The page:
Simple pressure switches can be an ideal basic control solution

In today’s modern process automation and control landscape, sensor technologies are becoming more sophisticated and widely applied. To make meaningful use of these technologies, process control systems have also become more advanced, requiring expert specialists to architect and implement. Some applications, however, are not better served with the overhead and complexity of these types of integrated control systems. In these cases, something as ordinary as a simple pressure switch can be a perfect solution for a basic control application.

In certain applications, a pressure switch can achieve equal control without all the overheads of an intelligent process controller (like a PLC) and additional control logic. Even more, the cost to implement and maintain an intelligent control system over time can be orders of magnitude greater than a simple control scheme achieved with a pressure switch. Standards compliance within intelligent control systems can also add additional cost in some applications.

When pressure switches can be applied in an application, it is important to follow some basic guidelines in choosing the right switch for the application. Up front, it is important to consider all the basic application requirements to narrow the selection of a device. Pressure and temperature requirements of the application can quickly guide users into devices that will perform well. Materials of construction and media compatibility should also be a first consideration when choosing a pressure switch device. From this point, the details of how the switch will operate in the application should be considered.

In general, switch selection can be broken down into three different categories.

The first category is gross, binary pressure sensing. These are applications where it is valuable to know if pressure is present or absent across a wide pressure domain. In this case, creep action switches are a very good choice. These devices are cost effective and quite capable to handle simple on/off applications. An example application might be using a creep action pressure switch to sense the state of a compressed air system and indicate the state with a lighted beacon. Caution should be applied when the set and reset state of the application is very narrow, however. Creep action pressure switches can fail in applications where the electrical contacts hover near the switch make/break point. In this case, the electrical switch can repeatedly arc and erode the contacts.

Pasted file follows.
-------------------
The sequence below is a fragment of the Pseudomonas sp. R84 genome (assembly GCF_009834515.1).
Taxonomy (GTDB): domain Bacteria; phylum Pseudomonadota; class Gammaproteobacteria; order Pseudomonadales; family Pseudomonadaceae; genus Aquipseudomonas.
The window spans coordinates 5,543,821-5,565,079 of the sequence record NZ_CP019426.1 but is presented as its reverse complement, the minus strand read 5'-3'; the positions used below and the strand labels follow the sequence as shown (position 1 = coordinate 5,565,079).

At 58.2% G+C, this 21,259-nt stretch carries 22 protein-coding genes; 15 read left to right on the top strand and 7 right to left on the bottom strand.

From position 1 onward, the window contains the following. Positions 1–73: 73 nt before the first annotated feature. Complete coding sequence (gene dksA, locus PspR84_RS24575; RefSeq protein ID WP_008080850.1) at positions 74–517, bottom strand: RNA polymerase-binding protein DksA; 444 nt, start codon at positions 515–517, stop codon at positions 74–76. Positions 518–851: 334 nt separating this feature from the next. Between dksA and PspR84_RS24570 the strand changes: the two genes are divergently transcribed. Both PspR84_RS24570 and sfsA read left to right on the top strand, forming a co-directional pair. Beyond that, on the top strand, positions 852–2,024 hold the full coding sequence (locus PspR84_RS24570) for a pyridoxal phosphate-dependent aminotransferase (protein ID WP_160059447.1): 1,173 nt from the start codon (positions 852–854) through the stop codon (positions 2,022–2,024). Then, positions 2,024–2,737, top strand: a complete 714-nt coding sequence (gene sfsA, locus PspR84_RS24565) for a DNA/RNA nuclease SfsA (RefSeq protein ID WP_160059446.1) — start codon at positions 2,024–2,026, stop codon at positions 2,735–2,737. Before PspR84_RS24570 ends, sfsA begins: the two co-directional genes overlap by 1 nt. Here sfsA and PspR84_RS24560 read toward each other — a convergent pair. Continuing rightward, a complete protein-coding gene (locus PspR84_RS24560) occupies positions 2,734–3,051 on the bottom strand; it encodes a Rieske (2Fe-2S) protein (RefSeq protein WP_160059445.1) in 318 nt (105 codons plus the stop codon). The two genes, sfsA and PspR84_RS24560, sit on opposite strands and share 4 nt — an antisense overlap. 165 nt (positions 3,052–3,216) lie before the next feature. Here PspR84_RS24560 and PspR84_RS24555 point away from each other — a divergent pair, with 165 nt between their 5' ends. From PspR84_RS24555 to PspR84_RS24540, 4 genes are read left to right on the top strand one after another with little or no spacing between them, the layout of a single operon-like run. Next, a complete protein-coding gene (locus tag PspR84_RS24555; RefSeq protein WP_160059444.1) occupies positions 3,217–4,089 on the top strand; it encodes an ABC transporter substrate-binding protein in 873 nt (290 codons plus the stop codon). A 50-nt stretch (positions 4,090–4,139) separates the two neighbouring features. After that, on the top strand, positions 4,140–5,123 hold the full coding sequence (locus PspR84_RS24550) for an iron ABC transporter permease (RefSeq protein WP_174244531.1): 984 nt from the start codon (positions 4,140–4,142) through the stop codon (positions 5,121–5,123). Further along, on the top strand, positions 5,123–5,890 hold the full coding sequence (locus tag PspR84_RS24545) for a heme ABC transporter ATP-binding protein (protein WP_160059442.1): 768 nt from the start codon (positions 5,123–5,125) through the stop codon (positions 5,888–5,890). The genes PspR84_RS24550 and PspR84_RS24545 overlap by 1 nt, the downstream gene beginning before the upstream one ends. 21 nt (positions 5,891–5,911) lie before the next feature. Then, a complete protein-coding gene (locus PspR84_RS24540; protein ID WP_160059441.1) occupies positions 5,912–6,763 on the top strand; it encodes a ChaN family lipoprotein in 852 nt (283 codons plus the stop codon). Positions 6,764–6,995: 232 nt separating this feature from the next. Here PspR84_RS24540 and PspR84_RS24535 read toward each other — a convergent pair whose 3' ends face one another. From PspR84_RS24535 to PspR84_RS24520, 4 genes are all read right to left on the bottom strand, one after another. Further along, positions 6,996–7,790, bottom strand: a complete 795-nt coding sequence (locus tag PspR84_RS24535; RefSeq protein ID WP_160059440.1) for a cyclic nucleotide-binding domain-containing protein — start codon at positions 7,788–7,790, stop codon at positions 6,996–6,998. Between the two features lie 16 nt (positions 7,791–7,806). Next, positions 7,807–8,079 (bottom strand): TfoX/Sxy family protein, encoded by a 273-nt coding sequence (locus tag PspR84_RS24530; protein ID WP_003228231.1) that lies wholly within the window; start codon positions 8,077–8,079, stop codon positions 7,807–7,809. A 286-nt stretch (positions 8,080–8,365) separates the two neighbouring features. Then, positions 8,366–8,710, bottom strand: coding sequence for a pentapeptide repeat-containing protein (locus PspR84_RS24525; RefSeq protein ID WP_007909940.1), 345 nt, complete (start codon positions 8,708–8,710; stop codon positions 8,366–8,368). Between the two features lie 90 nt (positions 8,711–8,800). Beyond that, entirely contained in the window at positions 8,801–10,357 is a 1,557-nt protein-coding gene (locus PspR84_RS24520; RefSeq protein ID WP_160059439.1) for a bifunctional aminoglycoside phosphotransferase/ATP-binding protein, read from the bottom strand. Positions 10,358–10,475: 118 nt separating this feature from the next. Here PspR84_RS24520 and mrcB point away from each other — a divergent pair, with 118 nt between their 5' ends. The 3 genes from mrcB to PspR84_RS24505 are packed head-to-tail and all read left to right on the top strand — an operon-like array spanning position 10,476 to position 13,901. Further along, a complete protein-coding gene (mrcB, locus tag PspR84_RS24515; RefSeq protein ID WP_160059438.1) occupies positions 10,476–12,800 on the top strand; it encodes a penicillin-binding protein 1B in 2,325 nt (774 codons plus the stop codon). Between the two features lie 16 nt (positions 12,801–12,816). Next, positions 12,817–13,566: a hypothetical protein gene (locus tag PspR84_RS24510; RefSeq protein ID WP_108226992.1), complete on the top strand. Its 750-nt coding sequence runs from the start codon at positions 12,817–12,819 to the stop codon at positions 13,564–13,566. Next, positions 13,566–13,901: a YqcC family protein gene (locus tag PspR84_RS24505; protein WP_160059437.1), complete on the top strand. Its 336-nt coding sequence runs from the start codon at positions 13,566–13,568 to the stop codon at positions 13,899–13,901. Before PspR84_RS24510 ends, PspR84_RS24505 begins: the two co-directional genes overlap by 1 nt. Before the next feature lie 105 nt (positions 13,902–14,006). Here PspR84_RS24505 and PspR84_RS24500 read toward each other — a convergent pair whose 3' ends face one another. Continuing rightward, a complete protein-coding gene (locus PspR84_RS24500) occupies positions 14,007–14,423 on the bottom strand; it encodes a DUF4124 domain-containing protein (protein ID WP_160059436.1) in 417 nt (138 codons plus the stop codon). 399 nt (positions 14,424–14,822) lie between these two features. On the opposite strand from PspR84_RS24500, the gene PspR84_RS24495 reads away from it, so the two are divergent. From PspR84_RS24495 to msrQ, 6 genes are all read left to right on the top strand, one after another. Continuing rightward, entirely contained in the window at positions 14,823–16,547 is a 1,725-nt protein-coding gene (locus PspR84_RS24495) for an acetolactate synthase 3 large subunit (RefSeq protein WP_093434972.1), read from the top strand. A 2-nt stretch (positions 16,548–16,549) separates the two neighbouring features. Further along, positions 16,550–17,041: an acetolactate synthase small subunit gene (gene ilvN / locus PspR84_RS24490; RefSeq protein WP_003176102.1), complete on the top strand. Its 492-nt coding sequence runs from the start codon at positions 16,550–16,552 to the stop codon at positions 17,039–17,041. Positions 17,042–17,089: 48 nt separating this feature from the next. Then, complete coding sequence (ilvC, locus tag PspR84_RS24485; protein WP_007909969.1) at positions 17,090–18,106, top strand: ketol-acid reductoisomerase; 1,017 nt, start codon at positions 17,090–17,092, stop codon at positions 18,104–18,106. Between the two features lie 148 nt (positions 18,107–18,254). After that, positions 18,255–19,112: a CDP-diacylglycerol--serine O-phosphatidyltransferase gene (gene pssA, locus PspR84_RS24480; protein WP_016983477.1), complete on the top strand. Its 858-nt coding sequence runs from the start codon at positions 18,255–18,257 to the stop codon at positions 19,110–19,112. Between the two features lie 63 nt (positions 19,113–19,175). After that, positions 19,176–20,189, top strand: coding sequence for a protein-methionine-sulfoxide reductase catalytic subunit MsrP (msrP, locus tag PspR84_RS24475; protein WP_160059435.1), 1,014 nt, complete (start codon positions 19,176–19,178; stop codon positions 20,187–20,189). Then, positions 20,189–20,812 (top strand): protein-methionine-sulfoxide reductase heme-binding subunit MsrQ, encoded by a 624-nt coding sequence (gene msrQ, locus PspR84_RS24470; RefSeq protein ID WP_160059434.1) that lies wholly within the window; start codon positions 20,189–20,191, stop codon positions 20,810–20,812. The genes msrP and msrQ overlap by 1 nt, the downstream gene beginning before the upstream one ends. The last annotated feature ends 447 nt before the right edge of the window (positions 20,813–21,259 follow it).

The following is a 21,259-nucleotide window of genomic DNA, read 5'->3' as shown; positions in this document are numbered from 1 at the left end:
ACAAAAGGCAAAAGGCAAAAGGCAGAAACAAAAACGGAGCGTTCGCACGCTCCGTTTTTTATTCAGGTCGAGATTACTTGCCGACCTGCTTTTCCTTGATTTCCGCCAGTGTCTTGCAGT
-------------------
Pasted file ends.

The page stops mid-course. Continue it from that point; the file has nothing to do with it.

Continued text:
Snap action pressure switches are a better choice when the sensing pressure domain is in a narrow band or when the pressure moves slowly up to the switch point. In applications like these, a snap action switch will positively change state with a more deliberate switching action. Additionally, snap action switches have a more definite reset window by their nature. Therefore, in applications where the pressure creeps up to the set point, the electrical switch does not cycle between make and break repeatedly. In this case the snap action switch positively switches and a perceptible reduction in pressure is required for the switch to reset. This is the delay of the switch.

A good application for snap action pressure switches might include a pressure limit cut off with a manual reset. This type of application can be routinely found on mobile hydraulic cranes. These cranes typically have a maximum load carrying capability that can be sensed by the pressure in the hydraulic system. When the hydraulic pressure extends beyond the safe working limit of the crane, a pressure switch is used to cut off the hydraulic motor.

When the application requires a little more control than a basic mechanical pressure switch can provide, electronic pressure switches should be considered. These devices can be considered the step between a full automated control system and a simple on/off pressure sensing device. Many electronic pressure switches are available with extended functionality beyond simple pressure sensing and switching. Often, these devices also offer explicit reset pressure setting as well as delay times when the set points have been reached. With these extended functions, more sophisticated applications can be addressed while still maintaining a cost effective and simple solution.

One example application that could be a good fit for an electronic pressure switch includes tank filling applications. In some holding tank applications, it is simple and convenient to control the level in the tank with a simple electronic pressure switch connected directly to the filling pump. The pressure switch can then be set for separate high and low-level set points. The low-level set point can initiate a filling cycle that is turned off at the high set point. Delay timers can also be applied to ensure that the level in the tank is positively beyond the intended switch set point (taking into account product agitation in the tank).

With a basic technical knowledge regarding pressure switch types and capabilities, these instruments can be an excellent choice for control applications when the sophistication of an intelligent control system is not necessary.

Source: Noshok

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